Bungie's baby until the bitter end, the series pushed the envelope of the technology available at the time. In an interview with developers prior to Myth's release, game play footage showed a Thrall unit rebounding a bottle grenade with its axe back toward the thrower, who summarily exploded into tiny crimson bits. A programmer murmured "we didn't know the engine could do that," leaned back and went on with the interview.
Couple this fervor with incredible team balance, an innovative point-based system that meant the player had to carefully choose its team when crafting it, squads that could be split among multiple players for integrated control, destructible terrain, free editing tools (Fear and Loathing), a mod-friendly architecture, 3D sound and an overall system that meant you had to think your way through the puzzle and the gaming world is undoubtedly poorer for Myth's having left the building.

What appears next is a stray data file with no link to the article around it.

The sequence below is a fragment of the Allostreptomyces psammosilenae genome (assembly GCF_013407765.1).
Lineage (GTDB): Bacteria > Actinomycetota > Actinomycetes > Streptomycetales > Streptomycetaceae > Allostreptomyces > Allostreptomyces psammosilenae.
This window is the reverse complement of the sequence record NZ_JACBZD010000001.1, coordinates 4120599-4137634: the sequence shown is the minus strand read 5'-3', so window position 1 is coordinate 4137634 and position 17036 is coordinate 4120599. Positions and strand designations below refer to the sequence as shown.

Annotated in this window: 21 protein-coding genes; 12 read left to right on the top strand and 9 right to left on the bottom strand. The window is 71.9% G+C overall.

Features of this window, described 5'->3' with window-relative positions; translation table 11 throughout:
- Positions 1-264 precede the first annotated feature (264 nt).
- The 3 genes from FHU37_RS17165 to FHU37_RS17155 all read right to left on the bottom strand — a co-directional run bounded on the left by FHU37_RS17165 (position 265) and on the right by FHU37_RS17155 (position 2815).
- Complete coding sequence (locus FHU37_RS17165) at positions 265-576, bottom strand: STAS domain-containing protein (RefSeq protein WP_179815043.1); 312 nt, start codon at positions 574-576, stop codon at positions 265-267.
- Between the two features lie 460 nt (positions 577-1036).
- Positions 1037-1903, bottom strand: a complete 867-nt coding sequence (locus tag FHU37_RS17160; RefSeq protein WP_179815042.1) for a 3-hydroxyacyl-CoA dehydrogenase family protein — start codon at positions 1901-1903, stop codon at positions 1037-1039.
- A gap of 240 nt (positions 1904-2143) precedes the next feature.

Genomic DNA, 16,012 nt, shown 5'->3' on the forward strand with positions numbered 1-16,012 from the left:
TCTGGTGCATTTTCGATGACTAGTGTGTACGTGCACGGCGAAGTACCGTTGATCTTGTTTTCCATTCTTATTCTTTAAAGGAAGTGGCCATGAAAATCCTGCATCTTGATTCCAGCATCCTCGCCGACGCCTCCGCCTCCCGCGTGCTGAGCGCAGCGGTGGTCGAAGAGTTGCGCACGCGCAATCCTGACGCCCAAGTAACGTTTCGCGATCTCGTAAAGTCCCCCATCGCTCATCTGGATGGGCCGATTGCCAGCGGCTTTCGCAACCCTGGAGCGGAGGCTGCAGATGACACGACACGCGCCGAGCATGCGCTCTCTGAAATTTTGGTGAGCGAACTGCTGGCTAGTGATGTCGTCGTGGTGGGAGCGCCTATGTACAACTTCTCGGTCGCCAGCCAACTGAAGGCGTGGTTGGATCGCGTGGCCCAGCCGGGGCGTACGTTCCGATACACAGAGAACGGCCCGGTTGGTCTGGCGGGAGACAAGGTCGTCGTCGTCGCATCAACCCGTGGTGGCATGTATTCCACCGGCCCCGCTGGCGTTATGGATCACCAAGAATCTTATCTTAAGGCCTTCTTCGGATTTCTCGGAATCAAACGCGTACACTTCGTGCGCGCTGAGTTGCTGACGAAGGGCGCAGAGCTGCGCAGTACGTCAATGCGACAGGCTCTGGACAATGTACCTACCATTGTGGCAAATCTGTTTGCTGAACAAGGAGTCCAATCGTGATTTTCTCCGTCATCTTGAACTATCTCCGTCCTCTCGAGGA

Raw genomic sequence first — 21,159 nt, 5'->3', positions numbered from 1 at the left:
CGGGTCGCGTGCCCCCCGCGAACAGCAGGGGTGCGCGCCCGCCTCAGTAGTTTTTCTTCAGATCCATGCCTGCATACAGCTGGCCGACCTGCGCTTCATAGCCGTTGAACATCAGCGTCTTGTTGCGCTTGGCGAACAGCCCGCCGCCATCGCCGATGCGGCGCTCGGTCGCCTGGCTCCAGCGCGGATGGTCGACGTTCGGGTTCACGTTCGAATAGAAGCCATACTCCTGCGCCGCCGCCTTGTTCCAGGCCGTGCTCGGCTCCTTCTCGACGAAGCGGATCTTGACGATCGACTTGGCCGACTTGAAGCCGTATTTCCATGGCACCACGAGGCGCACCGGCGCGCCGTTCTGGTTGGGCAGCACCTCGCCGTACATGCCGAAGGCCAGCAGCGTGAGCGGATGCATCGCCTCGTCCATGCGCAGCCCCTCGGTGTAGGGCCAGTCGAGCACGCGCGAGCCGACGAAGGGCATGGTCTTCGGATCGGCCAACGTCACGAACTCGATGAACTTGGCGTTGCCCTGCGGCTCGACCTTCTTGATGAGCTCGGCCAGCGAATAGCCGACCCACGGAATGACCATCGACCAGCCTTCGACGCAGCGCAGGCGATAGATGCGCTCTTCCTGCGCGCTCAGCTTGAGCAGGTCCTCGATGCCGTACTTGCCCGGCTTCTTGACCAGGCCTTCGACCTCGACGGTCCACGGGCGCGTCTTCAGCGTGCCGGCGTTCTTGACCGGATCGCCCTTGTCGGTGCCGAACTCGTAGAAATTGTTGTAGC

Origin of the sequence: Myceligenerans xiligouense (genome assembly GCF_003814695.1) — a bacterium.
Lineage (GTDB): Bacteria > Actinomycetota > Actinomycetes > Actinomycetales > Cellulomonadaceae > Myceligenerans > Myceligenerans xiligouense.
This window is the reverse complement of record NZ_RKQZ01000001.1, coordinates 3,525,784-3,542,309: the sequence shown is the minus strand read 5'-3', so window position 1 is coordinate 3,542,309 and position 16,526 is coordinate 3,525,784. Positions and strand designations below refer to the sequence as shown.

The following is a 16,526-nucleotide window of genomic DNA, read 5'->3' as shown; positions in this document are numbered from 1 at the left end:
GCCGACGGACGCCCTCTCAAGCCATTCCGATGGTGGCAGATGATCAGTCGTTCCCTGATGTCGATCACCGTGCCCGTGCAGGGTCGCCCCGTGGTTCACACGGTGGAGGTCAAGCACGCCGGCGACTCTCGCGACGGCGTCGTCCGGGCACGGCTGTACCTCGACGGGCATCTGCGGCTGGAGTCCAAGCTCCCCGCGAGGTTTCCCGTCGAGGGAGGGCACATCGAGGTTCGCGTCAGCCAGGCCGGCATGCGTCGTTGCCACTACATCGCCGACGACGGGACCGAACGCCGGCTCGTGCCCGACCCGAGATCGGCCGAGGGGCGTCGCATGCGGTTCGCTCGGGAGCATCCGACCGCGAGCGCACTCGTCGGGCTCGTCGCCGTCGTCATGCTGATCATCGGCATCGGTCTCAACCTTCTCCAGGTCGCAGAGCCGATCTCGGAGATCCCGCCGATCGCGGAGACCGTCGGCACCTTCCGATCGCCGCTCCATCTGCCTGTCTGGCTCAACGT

Politics aside, if a game is meant to survive, it will, even if through unconventional methods. To this end, the lads at Project Magma have stepped forward to pick up the reins.
Take Two, despite owning the rights to the game, no longer actually sells the title, the "Buy Now" link on their web site linking to eBay for sales of the game. Not the best support in the world, but still a chance to buy a great title dirt cheap.
Officially unsupported, in relative limbo and with a code base that's become open source, Project Magma has created Mac OS X-native versions of the program that serve to make Myth: The Fallen Lords and Myth II: Soulblighter operational under the current operating system.